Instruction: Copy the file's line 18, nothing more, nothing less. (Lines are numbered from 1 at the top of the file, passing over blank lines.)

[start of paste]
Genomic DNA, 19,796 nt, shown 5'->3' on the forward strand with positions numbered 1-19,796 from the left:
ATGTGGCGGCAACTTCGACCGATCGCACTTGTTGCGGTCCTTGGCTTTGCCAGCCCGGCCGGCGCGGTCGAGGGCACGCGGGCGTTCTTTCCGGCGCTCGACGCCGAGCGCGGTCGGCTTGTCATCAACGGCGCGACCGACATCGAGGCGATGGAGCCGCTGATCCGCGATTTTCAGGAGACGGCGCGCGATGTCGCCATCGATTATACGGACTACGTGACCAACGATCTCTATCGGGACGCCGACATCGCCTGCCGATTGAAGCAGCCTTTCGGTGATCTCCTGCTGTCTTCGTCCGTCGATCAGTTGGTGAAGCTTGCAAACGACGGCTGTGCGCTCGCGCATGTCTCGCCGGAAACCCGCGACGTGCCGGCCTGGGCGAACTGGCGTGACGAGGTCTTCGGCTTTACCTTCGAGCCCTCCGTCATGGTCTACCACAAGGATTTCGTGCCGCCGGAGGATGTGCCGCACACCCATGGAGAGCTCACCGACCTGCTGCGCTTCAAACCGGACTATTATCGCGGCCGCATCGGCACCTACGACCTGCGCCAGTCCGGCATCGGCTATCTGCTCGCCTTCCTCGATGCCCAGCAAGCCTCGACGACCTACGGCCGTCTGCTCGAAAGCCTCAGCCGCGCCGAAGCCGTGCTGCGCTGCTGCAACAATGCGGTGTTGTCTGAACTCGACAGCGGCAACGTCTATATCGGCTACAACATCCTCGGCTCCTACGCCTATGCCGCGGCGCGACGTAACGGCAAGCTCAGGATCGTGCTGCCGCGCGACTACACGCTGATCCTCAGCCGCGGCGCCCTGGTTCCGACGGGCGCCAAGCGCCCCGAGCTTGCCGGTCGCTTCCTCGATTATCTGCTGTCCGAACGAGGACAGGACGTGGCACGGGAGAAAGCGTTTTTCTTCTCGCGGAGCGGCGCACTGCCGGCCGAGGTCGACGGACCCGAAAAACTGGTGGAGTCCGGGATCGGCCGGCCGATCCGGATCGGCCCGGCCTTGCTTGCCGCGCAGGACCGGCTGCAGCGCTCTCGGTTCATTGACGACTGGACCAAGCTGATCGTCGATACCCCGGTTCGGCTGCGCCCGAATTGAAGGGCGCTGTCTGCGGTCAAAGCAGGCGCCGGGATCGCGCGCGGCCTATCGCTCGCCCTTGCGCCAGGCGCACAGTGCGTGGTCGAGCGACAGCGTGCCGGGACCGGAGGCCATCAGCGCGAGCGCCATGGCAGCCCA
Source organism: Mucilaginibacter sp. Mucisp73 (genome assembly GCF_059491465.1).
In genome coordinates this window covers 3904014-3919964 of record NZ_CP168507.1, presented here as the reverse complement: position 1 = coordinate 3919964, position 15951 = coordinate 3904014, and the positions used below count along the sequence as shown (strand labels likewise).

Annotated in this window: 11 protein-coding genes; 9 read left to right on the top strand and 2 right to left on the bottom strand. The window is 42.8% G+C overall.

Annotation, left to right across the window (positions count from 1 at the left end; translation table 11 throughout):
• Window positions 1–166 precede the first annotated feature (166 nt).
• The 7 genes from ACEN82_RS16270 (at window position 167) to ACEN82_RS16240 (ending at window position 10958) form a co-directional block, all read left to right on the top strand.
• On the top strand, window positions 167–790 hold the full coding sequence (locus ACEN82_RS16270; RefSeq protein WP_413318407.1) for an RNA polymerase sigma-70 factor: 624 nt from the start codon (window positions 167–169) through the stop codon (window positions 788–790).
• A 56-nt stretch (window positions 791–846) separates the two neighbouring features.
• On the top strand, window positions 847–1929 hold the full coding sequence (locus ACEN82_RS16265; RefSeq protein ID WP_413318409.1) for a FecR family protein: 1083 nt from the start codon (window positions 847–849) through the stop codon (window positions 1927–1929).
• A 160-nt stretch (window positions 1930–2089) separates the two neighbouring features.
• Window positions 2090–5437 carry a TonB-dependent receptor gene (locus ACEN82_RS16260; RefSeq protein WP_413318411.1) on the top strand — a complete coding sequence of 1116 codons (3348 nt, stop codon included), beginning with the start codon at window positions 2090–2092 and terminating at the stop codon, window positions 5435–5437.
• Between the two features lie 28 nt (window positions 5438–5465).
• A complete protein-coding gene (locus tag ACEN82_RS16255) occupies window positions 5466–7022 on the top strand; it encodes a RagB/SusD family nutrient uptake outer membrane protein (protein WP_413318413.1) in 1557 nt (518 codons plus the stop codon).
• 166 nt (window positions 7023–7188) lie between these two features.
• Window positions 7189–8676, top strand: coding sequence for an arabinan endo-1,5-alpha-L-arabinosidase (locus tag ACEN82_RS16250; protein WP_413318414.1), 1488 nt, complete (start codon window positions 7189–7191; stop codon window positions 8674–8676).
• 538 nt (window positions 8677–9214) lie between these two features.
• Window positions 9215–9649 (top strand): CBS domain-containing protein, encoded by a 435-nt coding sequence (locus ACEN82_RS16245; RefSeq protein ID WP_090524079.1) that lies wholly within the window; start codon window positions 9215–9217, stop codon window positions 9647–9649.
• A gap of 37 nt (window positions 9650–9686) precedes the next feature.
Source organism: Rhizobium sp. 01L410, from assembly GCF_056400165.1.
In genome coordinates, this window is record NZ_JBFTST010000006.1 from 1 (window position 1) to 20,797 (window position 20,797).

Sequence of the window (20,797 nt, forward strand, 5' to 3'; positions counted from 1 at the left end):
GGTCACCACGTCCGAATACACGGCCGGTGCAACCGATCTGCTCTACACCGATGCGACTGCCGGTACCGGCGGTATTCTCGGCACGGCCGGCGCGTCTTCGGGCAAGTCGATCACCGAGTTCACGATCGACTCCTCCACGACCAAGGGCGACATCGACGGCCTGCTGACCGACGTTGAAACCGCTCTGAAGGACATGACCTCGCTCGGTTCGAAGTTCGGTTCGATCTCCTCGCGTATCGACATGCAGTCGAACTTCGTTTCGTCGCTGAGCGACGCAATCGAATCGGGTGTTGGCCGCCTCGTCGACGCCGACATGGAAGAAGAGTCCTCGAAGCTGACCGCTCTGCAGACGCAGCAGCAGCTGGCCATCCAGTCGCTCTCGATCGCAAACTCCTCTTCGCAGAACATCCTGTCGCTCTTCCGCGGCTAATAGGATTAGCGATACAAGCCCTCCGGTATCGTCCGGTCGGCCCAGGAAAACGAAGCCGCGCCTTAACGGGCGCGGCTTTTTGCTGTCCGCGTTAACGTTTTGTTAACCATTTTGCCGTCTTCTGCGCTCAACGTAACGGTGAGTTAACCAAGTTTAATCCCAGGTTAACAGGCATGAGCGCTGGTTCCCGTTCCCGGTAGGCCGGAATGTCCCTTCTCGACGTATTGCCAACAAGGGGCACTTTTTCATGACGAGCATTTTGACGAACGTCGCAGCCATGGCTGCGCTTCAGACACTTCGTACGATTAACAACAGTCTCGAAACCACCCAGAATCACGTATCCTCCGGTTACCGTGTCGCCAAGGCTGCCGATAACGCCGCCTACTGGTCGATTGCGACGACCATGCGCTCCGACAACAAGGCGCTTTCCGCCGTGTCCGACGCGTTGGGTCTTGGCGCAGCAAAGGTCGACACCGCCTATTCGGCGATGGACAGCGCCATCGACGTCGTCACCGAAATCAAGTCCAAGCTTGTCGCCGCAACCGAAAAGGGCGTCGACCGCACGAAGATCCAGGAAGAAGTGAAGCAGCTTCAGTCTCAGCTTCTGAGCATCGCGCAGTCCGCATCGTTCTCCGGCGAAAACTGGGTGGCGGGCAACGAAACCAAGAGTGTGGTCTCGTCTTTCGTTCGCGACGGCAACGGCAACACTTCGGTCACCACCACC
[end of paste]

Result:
• 538 nt (window positions 8677–9214) lie between these two features.